Posted on 01/25/2009

Photo taken on January  1, 1918

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Lenox Massachusetts
James Van Der Zee
African American
Self Portrait
Harlem Renaissance

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James VanDerZee [photo taken by VanDerZee]

James VanDerZee [photo taken by VanDerZee]
[b.1886 - d.1983]

James VanDerZee was the first great African American photographer of the twentieth century. By any measure of achievement, he also deserves to be counted among the masters of the medium. His career spanned a remarkable eighty years, from his first photographs-taken at the turn of the century of family and friends in Lenox, Massachusetts, where he grew up, to his beautiful late portraits, made when he was in his nineties, of Bill Cosby, Eubie Blake, Jean-Michel Basquiat, and others. VanDerZee was best known, however; for the thousands of photographs that he took between the wars in New York's Harlem, where he ran a commercial photographic studio: portraits of celebrities and community leaders, children and families, brides and grooms; haunting memorial portraits of the dead; documentary photographs, including a remarkable series made for Marcus Garvey in 1924; and photographs of nudes and humorous or delightfully whimsical subjects made for calendars and posters.

In VanDerZee's photographs, the Harlem Renaissance comes alive as a time of achievement, idealism, and material success. VanDerZee is the first survey of his work in more than twenty years, and it reproduces the late portraits for the first time. It includes many of his best-known photographs, as well as new discoveries never before published, with careful documentation. Deborah Willis Braithwaite, the author of Black Photographers, 1840-1988, shows how VanDerZee used his artistic powers and photographic vision to shape a collective image of his world. In a biographical essay, Rodger C. Birt, Associate Professor of Humanities at San Francisco State University, tells the moving story of VanDerZee's career, including the discovery of his photographs by the world outside Harlem in 1969 and its impact on his life.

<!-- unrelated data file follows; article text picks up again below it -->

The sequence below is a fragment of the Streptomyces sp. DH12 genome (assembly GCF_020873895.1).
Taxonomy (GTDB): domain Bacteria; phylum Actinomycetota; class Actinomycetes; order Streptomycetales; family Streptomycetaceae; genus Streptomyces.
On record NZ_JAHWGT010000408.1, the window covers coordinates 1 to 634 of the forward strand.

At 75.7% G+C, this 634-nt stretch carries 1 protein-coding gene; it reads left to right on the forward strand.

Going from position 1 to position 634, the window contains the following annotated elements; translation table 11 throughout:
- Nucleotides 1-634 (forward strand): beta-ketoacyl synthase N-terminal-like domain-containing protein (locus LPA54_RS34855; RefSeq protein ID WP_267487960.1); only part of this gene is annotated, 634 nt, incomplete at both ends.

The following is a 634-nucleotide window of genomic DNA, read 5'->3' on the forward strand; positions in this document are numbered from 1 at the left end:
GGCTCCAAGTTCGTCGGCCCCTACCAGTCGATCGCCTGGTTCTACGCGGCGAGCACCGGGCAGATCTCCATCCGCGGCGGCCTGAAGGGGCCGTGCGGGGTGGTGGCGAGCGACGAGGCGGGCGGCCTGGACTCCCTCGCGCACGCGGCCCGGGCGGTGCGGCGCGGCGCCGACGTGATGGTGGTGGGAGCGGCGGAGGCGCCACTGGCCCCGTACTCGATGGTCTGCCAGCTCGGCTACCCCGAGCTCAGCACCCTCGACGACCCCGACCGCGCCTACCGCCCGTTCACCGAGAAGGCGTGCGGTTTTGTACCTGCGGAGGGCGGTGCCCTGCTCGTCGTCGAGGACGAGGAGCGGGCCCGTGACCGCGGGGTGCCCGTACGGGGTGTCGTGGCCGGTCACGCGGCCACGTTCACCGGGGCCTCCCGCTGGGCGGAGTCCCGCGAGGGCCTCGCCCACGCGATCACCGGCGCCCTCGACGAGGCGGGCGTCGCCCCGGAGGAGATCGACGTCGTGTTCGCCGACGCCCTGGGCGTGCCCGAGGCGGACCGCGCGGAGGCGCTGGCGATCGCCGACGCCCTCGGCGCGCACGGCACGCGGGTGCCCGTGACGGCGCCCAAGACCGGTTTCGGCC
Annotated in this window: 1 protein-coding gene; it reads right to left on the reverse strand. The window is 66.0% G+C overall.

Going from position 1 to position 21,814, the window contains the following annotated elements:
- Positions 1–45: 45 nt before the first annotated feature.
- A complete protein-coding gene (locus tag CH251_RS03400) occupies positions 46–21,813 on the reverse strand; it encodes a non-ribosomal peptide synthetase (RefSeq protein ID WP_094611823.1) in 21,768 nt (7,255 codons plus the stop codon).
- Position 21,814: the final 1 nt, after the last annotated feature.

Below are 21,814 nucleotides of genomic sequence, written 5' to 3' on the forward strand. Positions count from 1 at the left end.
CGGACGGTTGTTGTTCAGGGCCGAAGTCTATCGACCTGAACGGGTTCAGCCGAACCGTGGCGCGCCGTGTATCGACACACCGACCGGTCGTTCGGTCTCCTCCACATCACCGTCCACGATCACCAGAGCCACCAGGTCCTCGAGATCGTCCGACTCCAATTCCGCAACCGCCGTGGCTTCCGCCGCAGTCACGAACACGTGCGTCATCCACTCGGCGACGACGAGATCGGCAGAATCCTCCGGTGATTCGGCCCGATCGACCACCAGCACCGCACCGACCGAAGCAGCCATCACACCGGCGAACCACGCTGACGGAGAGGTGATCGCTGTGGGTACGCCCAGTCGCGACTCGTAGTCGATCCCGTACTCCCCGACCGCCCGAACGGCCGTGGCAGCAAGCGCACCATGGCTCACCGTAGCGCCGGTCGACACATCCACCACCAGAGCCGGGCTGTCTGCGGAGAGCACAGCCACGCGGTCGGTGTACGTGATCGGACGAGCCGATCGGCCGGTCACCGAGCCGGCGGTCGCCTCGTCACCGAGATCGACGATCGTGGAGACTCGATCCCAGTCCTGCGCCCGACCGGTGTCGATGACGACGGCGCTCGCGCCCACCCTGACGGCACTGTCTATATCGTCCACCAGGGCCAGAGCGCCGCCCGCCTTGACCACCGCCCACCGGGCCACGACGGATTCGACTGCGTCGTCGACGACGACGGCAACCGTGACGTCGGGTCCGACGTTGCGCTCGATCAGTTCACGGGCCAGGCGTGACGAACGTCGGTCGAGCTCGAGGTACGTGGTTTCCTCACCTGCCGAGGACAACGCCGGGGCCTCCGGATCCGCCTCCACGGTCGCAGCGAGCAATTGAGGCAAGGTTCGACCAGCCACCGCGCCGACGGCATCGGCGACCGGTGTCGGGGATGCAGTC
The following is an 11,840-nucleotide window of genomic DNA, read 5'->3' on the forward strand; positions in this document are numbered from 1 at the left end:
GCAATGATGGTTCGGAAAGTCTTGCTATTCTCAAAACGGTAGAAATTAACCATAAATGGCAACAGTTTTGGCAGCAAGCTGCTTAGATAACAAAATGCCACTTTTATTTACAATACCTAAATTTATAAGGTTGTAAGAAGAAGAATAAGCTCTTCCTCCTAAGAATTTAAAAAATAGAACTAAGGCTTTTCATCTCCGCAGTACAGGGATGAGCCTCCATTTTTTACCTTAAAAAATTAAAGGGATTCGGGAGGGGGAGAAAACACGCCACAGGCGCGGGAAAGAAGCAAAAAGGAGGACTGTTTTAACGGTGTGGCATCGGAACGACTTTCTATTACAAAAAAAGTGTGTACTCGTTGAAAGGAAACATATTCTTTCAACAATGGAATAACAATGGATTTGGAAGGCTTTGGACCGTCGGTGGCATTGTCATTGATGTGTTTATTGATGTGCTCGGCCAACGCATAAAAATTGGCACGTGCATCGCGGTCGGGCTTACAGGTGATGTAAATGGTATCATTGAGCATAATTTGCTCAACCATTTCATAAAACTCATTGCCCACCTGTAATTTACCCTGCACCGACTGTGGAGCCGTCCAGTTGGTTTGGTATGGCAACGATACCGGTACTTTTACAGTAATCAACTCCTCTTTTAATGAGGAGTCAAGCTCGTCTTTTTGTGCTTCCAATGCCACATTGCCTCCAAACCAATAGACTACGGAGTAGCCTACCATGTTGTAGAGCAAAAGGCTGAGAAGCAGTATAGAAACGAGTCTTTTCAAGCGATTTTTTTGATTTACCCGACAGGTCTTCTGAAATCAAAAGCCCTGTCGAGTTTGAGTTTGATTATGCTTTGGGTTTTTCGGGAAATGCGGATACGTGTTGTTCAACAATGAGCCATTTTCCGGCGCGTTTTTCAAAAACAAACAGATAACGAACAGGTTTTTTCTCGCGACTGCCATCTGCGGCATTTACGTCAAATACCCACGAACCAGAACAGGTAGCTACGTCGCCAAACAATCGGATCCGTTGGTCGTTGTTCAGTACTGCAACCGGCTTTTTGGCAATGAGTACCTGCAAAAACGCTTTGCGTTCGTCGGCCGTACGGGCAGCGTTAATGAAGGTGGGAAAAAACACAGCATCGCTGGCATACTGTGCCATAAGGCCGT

James VanDerZee was born on June 29, 1886, in Lenox, Massachusetts. His parents were both experienced servants-they had worked for a short time in the New York City household of former President Ulysses S. Grant-who were employed by the large resort hotels of the town. Over the course of a happy, New England childhood, VanDerZee conceived a love of art and music, and he began taking photographs in his early teens. In 1905 he moved to New York City, settling in Harlem three years later. He continued to take photographs while he worked at various jobs, including musician and elevator operator, and in 1916, with his wife, Gaynella, he opened his own photographic studio on West 135th Street. The next forty years, he was Harlem's preeminent photographer. People flocked to have their images captured for posterity amid the genteel surroundings of his studio, with its painted backdrops and victorian furniture. He also ventured out into the community, photographing weddings and funerals, groups of all kinds, and special events. In the course of his work he evolved his own personal aesthetic, utilizing retouching and photomontage.

VanDerZee's fortunes as a photographer declined after World War II, and by the late 1960s, when his work was discovered by a large audience thanks to its inclusion in the Metropolitan Museum of Art's "Harlem On My Mind" exhibition, she died in 1976, and James married Donna Mussenden in 1978. His reputation continued to grow, and in 1980-83 he made a series of photographic portraits of famous African Americans. He died with many honors at the age of ninety-six on May 15, 1983.

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